# Kac-Moody primary OPE

I am reading a paper and on page 13-14 (PDF page 15-16), they say that,

The fermionic generators [$$G^\pm$$ and $$\tilde{G}^\pm$$] are Virasoro and affine Kac-Moody primaries with weights $$h= 3/2$$ and $$j=1/2$$.

I understand the first statement to mean, with respect to the stress-energy tensor $$T$$, being a primary with weight $$h = 3/2$$ implies,

$$T(z)G^\pm(0) = \frac{3/2}{z^2}G + \frac{\partial G}{z} + \mathrm{non-singular \, terms}$$

for the OPE. Now, in Ketov's CFT book, he writes that a field $$\phi$$ being a primary with respect to an affine Kac-Moody current implies the OPE,

$$J^a(z)\phi(0) = \frac{t^a_{(r)}}{z}\phi(0)$$

where $$t^a$$ are generators of a matrix representation labelled $$(r)$$. For the small $$N=4$$ superconformal algebra, the $$J$$ generators are for an affine $$\mathfrak{sl}(2)$$, but I am not sure how to decipher the exact OPE for $$J$$'s with $$G$$'s?

Note that while $$J^a = J^0, J^\pm$$ are generators of an affine Lie Algebra, their zero modes are generators of the finite and simple $$\mathfrak{sl}(2)$$.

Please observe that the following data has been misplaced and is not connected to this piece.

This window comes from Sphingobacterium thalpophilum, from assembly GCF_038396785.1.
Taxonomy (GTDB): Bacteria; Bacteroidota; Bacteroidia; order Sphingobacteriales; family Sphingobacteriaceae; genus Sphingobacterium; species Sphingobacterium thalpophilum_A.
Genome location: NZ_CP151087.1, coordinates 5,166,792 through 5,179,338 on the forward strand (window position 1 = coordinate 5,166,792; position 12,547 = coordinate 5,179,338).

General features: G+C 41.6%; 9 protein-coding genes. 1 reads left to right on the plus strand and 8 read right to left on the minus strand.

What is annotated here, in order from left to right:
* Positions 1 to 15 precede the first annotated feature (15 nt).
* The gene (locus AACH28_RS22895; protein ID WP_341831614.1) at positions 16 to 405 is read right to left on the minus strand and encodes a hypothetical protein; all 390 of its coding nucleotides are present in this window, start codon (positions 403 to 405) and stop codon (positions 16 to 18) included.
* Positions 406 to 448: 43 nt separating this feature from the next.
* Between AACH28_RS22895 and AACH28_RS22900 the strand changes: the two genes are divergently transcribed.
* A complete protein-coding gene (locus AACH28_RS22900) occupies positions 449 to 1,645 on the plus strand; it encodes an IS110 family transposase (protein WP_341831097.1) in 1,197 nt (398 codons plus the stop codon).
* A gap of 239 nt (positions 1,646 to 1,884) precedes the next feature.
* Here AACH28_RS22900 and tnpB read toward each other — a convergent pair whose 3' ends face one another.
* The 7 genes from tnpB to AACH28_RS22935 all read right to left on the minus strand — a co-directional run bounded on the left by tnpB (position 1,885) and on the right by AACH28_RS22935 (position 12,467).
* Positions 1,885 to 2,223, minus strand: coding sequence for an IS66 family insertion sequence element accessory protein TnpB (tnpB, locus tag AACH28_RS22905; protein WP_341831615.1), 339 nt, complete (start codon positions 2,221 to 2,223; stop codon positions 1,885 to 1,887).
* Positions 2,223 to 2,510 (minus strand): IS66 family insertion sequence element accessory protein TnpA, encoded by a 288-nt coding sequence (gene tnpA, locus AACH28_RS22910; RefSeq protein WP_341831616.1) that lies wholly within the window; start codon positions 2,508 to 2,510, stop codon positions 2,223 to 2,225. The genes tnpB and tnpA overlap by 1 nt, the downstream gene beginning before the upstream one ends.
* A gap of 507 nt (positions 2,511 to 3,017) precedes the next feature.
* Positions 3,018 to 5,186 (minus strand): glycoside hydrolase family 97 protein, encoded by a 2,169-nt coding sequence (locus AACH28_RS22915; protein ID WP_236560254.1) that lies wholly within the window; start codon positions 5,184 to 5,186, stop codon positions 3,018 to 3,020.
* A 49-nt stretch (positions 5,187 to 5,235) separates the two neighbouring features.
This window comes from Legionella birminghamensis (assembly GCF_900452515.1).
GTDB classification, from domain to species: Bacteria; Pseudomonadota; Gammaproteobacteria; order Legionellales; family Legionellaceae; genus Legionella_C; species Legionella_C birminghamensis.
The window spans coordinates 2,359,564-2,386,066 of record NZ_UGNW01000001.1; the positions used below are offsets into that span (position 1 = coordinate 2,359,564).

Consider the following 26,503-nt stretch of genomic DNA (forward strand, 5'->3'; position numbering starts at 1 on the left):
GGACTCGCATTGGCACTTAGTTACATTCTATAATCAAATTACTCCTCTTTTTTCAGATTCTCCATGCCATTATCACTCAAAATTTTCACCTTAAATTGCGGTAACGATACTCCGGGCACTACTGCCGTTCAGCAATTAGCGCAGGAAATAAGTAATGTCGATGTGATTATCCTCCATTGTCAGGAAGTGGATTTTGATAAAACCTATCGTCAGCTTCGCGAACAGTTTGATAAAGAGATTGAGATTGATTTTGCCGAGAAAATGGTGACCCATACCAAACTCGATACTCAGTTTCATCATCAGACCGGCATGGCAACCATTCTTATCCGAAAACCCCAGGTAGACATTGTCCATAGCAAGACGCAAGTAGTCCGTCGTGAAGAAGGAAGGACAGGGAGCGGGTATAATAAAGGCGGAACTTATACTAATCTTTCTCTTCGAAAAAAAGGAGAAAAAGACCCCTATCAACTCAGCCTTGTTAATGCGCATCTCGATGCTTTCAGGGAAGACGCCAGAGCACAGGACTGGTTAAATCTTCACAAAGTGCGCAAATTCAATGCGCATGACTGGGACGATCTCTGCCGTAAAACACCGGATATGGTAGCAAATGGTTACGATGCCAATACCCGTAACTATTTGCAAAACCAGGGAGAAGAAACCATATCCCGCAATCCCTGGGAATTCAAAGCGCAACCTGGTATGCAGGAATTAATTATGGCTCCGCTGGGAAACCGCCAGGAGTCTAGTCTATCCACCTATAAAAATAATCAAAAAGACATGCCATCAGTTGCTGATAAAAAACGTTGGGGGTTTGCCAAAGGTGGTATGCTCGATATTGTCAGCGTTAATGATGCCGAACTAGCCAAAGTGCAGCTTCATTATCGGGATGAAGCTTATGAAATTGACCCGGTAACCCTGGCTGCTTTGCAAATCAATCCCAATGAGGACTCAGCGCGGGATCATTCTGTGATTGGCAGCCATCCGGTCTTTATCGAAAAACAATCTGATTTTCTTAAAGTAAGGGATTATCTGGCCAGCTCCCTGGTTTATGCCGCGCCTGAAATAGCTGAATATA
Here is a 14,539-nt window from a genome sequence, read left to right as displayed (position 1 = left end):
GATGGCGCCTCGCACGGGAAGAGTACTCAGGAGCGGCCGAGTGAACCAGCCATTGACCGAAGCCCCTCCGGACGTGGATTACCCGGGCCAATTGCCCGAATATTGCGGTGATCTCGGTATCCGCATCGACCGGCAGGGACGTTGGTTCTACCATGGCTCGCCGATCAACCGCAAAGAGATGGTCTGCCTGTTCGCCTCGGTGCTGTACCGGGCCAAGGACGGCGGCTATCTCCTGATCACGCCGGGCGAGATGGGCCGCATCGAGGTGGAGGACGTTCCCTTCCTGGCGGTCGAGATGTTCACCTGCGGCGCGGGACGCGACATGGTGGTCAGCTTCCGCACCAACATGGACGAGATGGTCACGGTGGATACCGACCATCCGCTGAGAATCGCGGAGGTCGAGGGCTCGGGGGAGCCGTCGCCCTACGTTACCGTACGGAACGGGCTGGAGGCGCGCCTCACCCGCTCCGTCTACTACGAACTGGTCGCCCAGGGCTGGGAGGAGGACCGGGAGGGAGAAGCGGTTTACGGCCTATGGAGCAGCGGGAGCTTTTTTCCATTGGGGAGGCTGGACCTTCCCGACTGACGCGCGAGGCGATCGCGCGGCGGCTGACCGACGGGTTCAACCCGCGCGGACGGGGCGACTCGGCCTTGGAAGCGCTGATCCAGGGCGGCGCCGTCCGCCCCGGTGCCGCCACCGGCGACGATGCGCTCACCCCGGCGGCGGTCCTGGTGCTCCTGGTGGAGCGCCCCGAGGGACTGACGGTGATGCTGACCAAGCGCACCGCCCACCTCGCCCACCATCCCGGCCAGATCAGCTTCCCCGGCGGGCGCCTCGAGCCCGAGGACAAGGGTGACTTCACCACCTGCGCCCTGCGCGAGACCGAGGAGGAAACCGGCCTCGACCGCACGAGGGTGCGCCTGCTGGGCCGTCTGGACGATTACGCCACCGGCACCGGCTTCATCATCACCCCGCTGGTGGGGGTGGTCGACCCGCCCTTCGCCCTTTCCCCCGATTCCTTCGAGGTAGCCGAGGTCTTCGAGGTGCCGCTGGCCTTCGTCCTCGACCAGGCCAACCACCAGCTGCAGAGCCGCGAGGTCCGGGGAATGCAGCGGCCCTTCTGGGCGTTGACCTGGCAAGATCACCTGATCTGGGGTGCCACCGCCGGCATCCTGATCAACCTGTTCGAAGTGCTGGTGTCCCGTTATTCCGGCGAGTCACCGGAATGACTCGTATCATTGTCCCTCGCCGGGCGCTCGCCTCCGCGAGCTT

The fact that $$G^\pm$$ and $$\tilde G^\pm$$ have Kac-Moody weight $$j=1/2$$ means that they are in the $$j=1/2$$ highest representation of $$\mathfrak{sl}(2)$$. In other words, $$j=1/2$$ is their weight under the Cartan element $$J^0_0$$.
So in order to compute the $$J^a(z)G^\pm(0)$$ and $$J^a(z)\tilde G^\pm(0)$$ OPEs, you just need $$t^a$$ matrices in the $$j=1/2$$ representation of the simple $$\mathfrak{sl}(2)$$ algebra. These are essentially given by the Pauli matrices and should be easy to compute.
• The issue I have is the Pauli matrices are matrices, so you've got $t^a_{ij}$ i.e. two extra indices you need to contract with something, since $J^a(z)G^+(0)$ for example only has one index. Commented Feb 27, 2020 at 15:28
• If $G^\pm$ are in the $j=1/2$ highest-weight representation, then they must have extra indices $G^\pm_j$ ($(t^aG^\pm)_i = t^a_{ij}G^\pm_j$). This index in usually suppressed in books when talking about Kac-Moody primaries (including in the equation you wrote above). The other option is that they are talking about a $U(1)$ subgroup. Commented Feb 27, 2020 at 15:33
• Aren't the sl(2) indices just the $\pm$ superscripts of $G$? Commented Feb 27, 2020 at 22:26
• I hadn't looked at the paper, but looking at it now it's clear that Sylvain is right. The $\pm$ are the $j=1/2$ $\mathfrak{sl}(2)$ indices while $(\pm, 0)$ are the $j=1$ indices. In equation (2.7), they even introduce auxiliary variables to avoid dealing with these $\mathfrak{sl}(2)$ indices. Commented Feb 28, 2020 at 10:38